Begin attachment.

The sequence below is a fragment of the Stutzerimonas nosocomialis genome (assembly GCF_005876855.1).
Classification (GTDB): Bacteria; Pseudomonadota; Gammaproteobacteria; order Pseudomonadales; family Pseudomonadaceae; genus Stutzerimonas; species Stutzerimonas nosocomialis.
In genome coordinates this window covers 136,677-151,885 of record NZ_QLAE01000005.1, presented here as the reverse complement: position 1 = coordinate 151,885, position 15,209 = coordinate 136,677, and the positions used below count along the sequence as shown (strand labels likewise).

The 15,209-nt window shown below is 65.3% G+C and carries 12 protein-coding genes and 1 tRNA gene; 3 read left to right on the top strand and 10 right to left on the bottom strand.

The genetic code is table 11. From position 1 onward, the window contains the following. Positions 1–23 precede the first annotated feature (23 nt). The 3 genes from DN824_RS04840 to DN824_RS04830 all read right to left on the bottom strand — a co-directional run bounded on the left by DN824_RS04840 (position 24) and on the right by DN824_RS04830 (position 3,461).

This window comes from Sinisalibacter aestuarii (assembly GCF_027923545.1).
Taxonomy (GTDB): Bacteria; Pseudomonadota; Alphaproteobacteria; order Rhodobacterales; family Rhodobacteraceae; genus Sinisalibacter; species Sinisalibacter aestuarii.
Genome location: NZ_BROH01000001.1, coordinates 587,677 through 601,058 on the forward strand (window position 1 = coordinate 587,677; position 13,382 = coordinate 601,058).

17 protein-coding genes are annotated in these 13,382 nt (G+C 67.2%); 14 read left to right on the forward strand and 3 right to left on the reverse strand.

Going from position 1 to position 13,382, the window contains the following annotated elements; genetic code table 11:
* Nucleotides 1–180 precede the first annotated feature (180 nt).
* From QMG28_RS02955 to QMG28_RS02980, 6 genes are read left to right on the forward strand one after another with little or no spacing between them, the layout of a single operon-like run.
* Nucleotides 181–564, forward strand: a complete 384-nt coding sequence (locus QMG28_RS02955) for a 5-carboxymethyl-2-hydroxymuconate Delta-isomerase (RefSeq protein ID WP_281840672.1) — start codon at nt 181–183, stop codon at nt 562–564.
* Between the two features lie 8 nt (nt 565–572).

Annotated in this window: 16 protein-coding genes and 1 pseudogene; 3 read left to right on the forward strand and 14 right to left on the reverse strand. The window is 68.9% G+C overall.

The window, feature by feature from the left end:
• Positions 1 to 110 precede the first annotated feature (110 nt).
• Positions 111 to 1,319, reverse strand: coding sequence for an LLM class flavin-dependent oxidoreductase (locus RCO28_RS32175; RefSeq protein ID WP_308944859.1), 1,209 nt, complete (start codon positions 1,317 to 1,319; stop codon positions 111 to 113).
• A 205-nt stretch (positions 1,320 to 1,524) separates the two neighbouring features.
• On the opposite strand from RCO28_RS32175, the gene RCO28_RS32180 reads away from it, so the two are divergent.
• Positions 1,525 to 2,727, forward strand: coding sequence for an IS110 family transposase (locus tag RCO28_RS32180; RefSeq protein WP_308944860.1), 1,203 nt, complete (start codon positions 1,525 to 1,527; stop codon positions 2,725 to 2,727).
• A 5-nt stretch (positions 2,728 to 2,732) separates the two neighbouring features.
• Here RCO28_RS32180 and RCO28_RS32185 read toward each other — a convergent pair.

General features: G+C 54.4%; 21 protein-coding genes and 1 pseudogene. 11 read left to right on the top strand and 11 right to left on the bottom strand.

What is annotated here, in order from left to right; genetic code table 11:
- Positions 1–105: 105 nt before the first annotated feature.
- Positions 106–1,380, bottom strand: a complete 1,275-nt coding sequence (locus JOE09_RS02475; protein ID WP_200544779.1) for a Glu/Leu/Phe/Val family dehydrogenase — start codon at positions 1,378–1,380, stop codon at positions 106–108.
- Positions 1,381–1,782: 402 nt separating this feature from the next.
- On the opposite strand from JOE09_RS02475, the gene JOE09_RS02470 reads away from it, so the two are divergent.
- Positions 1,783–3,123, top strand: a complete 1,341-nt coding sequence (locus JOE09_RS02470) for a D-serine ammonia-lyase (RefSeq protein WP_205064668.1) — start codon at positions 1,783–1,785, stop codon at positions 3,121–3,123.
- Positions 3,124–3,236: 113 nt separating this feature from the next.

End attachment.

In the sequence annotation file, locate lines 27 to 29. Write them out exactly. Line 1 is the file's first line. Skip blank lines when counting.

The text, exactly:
- Positions 106–1,380, bottom strand: a complete 1,275-nt coding sequence (locus JOE09_RS02475; protein ID WP_200544779.1) for a Glu/Leu/Phe/Val family dehydrogenase — start codon at positions 1,378–1,380, stop codon at positions 106–108.
- Positions 1,381–1,782: 402 nt separating this feature from the next.
- On the opposite strand from JOE09_RS02475, the gene JOE09_RS02470 reads away from it, so the two are divergent.